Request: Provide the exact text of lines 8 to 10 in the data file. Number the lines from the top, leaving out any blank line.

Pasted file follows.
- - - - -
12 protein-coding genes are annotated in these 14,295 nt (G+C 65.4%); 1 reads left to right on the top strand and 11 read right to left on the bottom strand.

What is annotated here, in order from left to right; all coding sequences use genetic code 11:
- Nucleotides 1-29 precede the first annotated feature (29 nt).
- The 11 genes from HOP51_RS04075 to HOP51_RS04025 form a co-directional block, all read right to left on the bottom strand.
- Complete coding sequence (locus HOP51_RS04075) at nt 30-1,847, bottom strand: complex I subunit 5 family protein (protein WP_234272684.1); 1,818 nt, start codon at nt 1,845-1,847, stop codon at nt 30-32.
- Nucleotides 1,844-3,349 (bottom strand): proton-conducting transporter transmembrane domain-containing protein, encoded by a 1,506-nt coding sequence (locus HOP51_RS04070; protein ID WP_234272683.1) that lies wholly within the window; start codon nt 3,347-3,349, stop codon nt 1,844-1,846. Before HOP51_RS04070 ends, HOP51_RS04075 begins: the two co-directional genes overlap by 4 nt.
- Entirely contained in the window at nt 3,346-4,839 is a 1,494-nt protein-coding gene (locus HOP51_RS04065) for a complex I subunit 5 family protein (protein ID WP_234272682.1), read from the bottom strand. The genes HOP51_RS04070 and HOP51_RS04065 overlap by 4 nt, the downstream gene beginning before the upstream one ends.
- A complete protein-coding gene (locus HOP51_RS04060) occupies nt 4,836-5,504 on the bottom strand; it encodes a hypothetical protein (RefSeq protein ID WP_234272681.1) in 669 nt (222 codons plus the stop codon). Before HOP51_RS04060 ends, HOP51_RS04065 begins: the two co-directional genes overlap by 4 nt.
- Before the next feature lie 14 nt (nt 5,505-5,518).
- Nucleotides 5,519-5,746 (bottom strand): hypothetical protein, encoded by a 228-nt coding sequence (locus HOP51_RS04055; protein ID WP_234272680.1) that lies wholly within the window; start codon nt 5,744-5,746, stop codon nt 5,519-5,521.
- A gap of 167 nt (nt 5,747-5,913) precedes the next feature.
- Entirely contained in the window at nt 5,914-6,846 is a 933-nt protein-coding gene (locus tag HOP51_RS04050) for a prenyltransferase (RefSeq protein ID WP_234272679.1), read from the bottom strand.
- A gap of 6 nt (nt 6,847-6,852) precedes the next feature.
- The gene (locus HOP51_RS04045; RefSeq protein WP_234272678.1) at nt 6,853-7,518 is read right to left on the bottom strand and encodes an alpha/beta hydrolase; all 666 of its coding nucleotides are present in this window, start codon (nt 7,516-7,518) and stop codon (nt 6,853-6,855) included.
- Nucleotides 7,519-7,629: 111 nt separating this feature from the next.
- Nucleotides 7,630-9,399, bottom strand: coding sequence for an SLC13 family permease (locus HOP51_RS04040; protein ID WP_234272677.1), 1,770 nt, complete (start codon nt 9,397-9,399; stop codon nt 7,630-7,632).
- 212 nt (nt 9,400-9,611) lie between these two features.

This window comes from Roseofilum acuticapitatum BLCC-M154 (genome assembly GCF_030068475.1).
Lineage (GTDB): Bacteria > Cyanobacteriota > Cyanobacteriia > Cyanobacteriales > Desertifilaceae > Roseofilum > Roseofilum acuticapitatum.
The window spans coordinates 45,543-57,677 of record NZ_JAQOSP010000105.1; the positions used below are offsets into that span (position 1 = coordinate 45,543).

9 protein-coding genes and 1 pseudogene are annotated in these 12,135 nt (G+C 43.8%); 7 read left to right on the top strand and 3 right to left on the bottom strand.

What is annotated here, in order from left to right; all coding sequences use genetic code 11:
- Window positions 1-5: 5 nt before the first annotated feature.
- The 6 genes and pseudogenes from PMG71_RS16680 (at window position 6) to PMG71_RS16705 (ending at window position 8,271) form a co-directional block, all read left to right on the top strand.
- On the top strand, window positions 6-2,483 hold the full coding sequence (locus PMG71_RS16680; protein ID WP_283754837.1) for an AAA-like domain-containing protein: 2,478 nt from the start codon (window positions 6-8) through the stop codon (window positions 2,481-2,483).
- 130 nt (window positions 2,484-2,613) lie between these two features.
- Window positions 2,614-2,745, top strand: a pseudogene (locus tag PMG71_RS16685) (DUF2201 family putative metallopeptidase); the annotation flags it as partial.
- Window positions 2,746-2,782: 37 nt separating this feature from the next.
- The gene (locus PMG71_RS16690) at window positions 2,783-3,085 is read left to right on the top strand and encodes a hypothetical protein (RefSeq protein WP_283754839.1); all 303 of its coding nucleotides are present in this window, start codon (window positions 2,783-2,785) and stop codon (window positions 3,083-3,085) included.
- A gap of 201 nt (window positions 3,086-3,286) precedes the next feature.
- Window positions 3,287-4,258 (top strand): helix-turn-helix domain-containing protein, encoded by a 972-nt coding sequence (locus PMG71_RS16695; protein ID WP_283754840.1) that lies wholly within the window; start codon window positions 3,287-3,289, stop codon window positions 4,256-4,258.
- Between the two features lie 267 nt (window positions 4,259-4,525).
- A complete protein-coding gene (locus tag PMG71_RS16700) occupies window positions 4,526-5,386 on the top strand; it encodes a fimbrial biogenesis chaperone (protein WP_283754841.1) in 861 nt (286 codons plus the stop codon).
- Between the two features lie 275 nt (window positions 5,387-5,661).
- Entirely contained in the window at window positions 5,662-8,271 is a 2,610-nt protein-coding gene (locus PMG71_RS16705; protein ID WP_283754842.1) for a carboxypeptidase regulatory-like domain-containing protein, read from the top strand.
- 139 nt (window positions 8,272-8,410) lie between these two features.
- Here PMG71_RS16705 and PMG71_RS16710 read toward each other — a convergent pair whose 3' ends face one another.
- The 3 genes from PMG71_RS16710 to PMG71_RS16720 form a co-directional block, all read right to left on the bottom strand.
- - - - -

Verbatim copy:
- A complete protein-coding gene (locus HOP51_RS04060) occupies nt 4,836-5,504 on the bottom strand; it encodes a hypothetical protein (RefSeq protein ID WP_234272681.1) in 669 nt (222 codons plus the stop codon). Before HOP51_RS04060 ends, HOP51_RS04065 begins: the two co-directional genes overlap by 4 nt.
- Before the next feature lie 14 nt (nt 5,505-5,518).
- Nucleotides 5,519-5,746 (bottom strand): hypothetical protein, encoded by a 228-nt coding sequence (locus HOP51_RS04055; protein ID WP_234272680.1) that lies wholly within the window; start codon nt 5,744-5,746, stop codon nt 5,519-5,521.